What Can We Learn From The Mountaineers Today? (October 13, 2012)

Be careful whenever anyone says that Team XYZ is great because they cannot be stopped.  That has a way of coming back to bite you.

A coach of mine in high school told me something that took me years to understand, but it usually holds true.  He told me that there is never any reason not to play sound defense.  From game to game, you should at least be able to slow down your opponent.  There are going to be some days when the offense just isn’t there.  Timing could be off, holes can just not be there or disappear quickly, weather can dictate what plays an offense can run or tactics they can use, or a thousand other factors that can be a detriment to moving the ball down the field.

Defense on the other hand, is simpler to implement and apply.  Notice I said simpler, not easier.  There is a difference.  Less variables have to go your way to play solid defense.  Defense is about disruption, and making the offense make bad or just undesirable choices.  Every defensive coach on earth will tell you that the keys to defense are to attack the weaknesses of an offense, and make the offense chose the least attractive option.

Think of it this way:  Which option is more likely?

  1. Taking months or years to sculpt a beautiful, priceless work of art, and have it displayed in a gallery for all to see until it sells to some collector for enough money to buy your own island; or
  2. Knocking any choice appendage (your choice; be creative) off that statue, rendering it not worth resurfacing your driveway with.

Even if I’m Picasso, I’ll take Option 2 every time.  It’s much easier to screw up a masterpiece than it is to create one.

I bring this up because, up until this afternoon, West Virginia was able to win despite giving up (not including today’s game) 35 points per game.  They were able to do this because they were scoring (not including today’s game) 52 points per game.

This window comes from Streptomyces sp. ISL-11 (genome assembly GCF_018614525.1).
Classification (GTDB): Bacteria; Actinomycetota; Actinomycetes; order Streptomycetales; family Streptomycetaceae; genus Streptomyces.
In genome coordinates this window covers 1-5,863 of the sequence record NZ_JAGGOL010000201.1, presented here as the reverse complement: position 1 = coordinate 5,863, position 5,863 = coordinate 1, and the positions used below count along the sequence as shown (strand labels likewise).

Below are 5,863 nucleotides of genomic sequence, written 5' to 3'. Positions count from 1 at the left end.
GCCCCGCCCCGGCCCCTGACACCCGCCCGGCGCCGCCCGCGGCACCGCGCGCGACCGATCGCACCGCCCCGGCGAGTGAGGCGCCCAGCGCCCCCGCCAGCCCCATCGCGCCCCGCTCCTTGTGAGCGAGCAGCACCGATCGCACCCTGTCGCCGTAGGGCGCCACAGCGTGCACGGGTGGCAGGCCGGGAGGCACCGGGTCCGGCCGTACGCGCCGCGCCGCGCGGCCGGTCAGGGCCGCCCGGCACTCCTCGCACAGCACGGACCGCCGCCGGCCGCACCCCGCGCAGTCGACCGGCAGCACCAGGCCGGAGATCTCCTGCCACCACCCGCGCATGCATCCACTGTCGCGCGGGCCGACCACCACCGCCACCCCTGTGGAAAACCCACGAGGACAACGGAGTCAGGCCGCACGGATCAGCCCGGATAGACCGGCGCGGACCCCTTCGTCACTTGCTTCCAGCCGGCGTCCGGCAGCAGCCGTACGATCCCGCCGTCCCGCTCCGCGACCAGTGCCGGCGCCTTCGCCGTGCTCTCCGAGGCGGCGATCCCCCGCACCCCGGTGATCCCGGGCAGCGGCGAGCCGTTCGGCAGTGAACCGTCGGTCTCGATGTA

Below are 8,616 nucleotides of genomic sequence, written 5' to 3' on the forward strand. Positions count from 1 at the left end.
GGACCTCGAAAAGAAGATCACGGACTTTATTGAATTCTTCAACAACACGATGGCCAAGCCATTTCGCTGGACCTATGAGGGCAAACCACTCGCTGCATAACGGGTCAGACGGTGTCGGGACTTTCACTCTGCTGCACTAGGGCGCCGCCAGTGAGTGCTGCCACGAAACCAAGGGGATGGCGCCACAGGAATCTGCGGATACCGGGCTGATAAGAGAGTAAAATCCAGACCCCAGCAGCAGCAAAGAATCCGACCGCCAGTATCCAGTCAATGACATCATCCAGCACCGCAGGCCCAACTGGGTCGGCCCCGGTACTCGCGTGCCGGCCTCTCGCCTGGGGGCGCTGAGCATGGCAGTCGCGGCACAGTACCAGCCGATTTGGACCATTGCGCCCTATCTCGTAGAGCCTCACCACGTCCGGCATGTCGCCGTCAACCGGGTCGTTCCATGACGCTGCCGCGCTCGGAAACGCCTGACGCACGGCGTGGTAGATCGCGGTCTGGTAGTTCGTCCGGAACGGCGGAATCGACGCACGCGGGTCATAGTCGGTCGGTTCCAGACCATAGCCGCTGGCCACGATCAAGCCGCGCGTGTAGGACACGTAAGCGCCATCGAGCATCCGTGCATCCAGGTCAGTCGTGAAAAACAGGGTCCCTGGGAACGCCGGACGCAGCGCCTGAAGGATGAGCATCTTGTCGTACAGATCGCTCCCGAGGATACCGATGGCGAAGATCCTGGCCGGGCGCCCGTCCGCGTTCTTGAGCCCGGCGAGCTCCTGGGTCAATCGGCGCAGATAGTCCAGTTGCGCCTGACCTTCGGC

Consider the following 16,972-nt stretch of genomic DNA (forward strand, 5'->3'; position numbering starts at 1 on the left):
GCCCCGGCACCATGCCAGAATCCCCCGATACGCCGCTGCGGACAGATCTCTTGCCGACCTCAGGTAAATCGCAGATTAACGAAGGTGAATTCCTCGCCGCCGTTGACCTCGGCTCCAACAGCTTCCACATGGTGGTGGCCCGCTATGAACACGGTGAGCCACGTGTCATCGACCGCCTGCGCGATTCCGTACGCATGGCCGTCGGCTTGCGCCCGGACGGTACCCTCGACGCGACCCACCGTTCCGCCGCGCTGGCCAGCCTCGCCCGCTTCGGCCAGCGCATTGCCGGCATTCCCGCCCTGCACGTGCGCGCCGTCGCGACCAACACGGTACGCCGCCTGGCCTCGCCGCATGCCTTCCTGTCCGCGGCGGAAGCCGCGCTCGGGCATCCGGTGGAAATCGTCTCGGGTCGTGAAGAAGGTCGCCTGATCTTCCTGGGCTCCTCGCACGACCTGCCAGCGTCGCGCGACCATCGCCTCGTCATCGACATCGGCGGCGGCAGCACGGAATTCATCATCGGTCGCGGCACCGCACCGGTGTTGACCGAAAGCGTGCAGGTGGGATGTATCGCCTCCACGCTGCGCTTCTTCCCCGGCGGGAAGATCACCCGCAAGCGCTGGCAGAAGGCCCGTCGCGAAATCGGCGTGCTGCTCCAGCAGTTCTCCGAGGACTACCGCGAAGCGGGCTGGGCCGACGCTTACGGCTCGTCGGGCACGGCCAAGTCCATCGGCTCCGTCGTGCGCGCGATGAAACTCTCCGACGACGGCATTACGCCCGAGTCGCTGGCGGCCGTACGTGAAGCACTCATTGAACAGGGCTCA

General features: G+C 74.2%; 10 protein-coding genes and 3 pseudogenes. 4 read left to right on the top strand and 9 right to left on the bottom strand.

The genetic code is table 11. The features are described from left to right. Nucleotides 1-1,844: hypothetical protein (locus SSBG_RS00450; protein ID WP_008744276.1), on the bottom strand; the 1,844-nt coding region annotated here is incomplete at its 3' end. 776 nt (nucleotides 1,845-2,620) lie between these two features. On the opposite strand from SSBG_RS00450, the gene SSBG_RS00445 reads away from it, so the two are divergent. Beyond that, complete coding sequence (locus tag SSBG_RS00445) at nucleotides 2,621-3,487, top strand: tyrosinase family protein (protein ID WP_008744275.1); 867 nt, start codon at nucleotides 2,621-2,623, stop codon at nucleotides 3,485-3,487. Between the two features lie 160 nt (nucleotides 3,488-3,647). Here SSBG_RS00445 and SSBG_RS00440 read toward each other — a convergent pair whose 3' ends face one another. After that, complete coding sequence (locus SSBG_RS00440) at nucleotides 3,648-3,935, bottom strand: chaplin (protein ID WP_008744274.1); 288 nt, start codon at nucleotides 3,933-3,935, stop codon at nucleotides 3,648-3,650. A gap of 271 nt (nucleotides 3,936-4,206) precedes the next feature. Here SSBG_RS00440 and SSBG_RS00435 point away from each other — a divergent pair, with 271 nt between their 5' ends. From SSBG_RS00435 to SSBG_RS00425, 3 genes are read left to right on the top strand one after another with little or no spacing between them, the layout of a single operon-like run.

Those numbers are just not sustainable.

Scoring a lot of points masks a lot of weaknesses.  It’s a false sense of security.  It’s like when the stock market as a whole is doing well, and Joe Six-pack fancies himself a brilliant manipulator of the market.  In this case, WVU was scoring points and racking up record passing numbers against Marshall (124th ranked defense in the country), James Madison (FCS), Maryland (gave up 27 points to Temple, and scored 7 against William and Mary), Baylor (120th ranked defense), and Texas (ranked #15 until the polls come out this week, but have given up 111 points in their last two games).

The chances that they could keep up the scoring pace to make up for their miserable defense for fourteen games (twelve regular season games, conference championship game, bowl game) were dismal (read: no chance in Hell).   Oh, and it’s not going to get any easier.  West Virginia plays #6 Kansas State (20th ranked defense) next week, and #13 Oklahoma (21st ranked defense) on November 17th.  Good luck.

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I do appreciate other viewpoints, so please comment

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